There is no doubt that removal of dams on the Klamath River will force the river to revert to its original historical condition which will decimate any future runs of salmonids based on data from California Fish & Game, NMFS, NOAA, NASA and the Expert Panel analysis of 2010.

FINAL Report_Coho Salmon-Steelhead_Klamath Expert Panels_04 25 11


Renewable Energy Power Supply;

According to USGS “Hydropower is the most important and widely-used renewable source of energy.” Not only does the above apply, but, to attempt to use coal or natural gasses will increase the production CO2 in our atmosphere. To attempt to utilize wind or solar the costs would increase from 300 to 400 percent. At this time these dams supply over 70,000 individuals in Southern Oregon and Northern California and removal will burden these individuals with increased costs for electricity.

Regional Economic impacts;

Loss of power generation will negatively affect disproportionally resource based economies in an already struggling economy.

Sediment impacts;

Significant and deleterious effects on the aquatic environment and the spawning beds of salmonids would occur with dam removal.

Historic Distribution in the upper Klamath Basin

Access to salmonid in the Upper Basin has historically been refuted as accounts indicate that any salmonids that reached the area of the present Copco 1 dam they were non-viable for spawning and were diseased and useless for human consumption. As to reaches above Copco there were reefs that exceeded the height that salmonids could successfully navigate.

KBRA Effects;

The KBRA will not produce adequate social and economic benefits from implementation of dam removal.

Loss of Reservoir environment;

Dam removal will not only affect property values but will increase wildfire as the reservoirs will not be available to fire helicopters for filling their water buckets in addition to removing the aesthetic and recreational value to the County which is significant.

Flood Risk;

In 1960 the California The State Water Rights Board has granted a water rights permit on the Klamath River to the California Oregon Power Company for its proposed Iron Gate Dam. “The move was hailed by local citizens as a boon to the county. The dam will serve for both power and flood control, thus lessening flood danger in the Klamath area“.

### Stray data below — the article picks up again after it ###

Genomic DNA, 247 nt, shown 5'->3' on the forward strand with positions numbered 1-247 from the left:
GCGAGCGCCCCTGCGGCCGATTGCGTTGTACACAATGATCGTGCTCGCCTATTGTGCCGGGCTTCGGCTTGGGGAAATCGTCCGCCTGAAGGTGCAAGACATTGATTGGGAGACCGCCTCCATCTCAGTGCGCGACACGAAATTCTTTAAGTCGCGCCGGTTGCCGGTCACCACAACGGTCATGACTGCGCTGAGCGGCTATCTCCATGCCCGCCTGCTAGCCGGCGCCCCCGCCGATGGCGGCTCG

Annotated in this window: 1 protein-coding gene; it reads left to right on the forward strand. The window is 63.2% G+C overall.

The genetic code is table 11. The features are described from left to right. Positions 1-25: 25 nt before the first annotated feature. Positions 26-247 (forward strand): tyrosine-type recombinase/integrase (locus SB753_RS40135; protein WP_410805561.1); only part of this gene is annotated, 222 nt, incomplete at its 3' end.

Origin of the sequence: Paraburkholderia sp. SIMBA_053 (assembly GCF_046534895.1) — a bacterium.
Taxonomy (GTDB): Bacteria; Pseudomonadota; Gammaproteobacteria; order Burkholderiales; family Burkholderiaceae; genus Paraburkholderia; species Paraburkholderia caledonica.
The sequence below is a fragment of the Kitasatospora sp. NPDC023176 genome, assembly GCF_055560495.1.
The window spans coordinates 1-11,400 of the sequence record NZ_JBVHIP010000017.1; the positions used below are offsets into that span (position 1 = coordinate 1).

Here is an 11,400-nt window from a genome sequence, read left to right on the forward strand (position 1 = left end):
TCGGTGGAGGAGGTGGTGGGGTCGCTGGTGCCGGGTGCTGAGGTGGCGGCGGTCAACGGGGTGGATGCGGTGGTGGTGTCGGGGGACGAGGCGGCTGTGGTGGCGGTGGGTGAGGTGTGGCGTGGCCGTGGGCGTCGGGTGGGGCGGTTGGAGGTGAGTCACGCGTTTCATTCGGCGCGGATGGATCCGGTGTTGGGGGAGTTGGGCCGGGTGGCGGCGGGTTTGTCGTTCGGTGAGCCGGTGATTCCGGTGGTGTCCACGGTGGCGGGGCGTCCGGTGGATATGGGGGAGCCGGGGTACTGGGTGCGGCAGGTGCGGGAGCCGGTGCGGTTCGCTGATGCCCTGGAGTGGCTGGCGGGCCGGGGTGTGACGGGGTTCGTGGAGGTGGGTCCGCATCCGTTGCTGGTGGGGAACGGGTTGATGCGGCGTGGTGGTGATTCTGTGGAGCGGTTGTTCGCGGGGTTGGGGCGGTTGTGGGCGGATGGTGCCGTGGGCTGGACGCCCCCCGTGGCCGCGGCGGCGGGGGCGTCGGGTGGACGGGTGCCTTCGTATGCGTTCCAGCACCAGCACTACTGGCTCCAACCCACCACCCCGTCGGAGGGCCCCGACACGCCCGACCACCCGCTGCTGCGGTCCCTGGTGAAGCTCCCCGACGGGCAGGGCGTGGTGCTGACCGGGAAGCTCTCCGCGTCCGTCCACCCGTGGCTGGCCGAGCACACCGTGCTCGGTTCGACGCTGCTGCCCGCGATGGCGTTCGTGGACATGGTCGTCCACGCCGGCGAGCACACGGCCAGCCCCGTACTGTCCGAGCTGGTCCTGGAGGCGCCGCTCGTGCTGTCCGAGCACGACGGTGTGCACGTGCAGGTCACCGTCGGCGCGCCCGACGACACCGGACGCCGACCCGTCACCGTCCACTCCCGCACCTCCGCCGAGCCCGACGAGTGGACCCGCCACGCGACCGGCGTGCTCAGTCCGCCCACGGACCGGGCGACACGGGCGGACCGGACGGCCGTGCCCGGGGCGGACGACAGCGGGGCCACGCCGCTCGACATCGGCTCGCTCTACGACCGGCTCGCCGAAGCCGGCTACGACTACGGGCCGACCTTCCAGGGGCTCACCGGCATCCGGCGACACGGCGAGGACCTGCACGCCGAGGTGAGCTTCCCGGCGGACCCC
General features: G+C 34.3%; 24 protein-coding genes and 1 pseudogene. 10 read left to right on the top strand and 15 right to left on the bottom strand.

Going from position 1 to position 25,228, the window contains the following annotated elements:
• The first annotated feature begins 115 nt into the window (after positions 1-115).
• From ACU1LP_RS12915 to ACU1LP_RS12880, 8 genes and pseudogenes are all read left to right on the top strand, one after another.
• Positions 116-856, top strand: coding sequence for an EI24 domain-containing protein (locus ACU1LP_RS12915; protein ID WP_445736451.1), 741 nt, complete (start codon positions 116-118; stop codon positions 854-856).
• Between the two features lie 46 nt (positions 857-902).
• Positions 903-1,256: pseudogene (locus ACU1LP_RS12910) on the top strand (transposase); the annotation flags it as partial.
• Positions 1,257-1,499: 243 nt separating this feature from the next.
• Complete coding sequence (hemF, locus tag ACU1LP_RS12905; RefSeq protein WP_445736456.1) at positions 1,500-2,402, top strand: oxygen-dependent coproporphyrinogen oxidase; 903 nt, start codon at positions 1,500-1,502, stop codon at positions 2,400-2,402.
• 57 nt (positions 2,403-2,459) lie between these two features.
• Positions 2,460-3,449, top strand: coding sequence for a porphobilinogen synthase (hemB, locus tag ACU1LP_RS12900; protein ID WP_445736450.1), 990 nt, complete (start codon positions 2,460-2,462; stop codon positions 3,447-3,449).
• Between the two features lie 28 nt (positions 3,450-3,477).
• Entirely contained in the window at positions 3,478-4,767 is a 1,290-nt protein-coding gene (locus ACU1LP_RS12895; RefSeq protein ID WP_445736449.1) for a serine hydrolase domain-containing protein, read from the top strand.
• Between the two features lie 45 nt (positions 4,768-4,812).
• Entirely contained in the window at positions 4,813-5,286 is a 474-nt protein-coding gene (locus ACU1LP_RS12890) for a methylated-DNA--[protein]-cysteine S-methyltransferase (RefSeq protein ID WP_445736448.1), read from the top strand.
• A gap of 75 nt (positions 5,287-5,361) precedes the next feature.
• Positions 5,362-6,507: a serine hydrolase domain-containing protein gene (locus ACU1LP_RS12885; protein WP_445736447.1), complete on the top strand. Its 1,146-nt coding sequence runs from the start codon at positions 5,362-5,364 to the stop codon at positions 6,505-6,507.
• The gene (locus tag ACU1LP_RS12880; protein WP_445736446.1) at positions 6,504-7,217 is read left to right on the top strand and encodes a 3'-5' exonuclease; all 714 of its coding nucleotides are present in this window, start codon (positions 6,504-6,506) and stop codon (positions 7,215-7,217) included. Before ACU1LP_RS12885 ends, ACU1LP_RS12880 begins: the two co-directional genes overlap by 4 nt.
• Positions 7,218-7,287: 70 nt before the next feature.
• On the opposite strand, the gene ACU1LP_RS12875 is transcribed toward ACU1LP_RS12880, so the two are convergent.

Based on scientific data and historical evidence the proposed removal of four hydroelectric dams on the Klamath River will result in the following effects:

1. Loss of property values

2. Increased forest fire danger

3. Devastation to Agriculture and jobs

4. Increased inundating floods to residents downriver.

5. Loss of revenue to the County by loss of recreational attributes of dams.

6. Loss of Fall Run of Salmon in the Klamath Basin.

7. Loss of salmonid spawning grounds due to released toxic sediments.

8. Pandering to eco-terrorists without any scientific data to support their position.

9. Loss of the planets most renewable energy source to 70,000 residents.

10. Increased pollution of our atmosphere by oil based power production.

11. Violation of the Federal Endangered Species Act by California ESA, NMFS and the Department of the Interior.

12. Government open disrespect to the WILL OF THE VOTERS of Siskiyou County wherein at the November 2010 election the voters clearly voted 79% to retain the dams for all of the above reasons cited.

Respectfully submitted;

Dr. Richard A. Gierak


In response to the Executive study I find that the language throughout this document are based on junk science and words such as may, could should, possibly and a plethora of inconsistencies that dam removal will do anything of value for Salmon returns. It is a travesty of lies and junk science with only one outcome…… Dam removal.

Dennis Lynch has stated that “this is an experiment and we have to try to see if it works“. I must say that when you consider the mandates of the Department of the Interior your involvement in the removal of Dams for the hopeful return of Coho Salmon is unlawful and should be terminated.

To John Hamilton I must also state that the involvement of U.S. Fish & Wildlife Service, under the Department of the Interior, is also in violation of your Congressional mandates as Coho Salmon are a saltwater species under the jurisdiction of the Department of Commerce.

As to Mark Stopher I find that the California ESA is in violation of the Federal ESA by listing Coho Salmon as endangered in the Klamath as there is not one single document alluding to Coho Salmon being native to the Klamath River. The recent expert panel report indicated that the Coho Salmon are from Cascadia, Oregon. In addition several de-listing petitions were filed with California Fish & Game and no response was ever received from them.

The first mention of Coho in the Klamath was when they were planted in 1895 from various sources. In 1913 W. H. Shebley, Superintendent of Hatcheries, writes “There was no run of either kind of Salmon in the River.”

Based on historical evidence the listing of Coho Salmon is arbitrary, capricious and unlawful and should be removed as a listed species. This would cancel the removal of Klamath River Dams as the prime purpose for dam removal is the unlawful listing of Coho Salmon.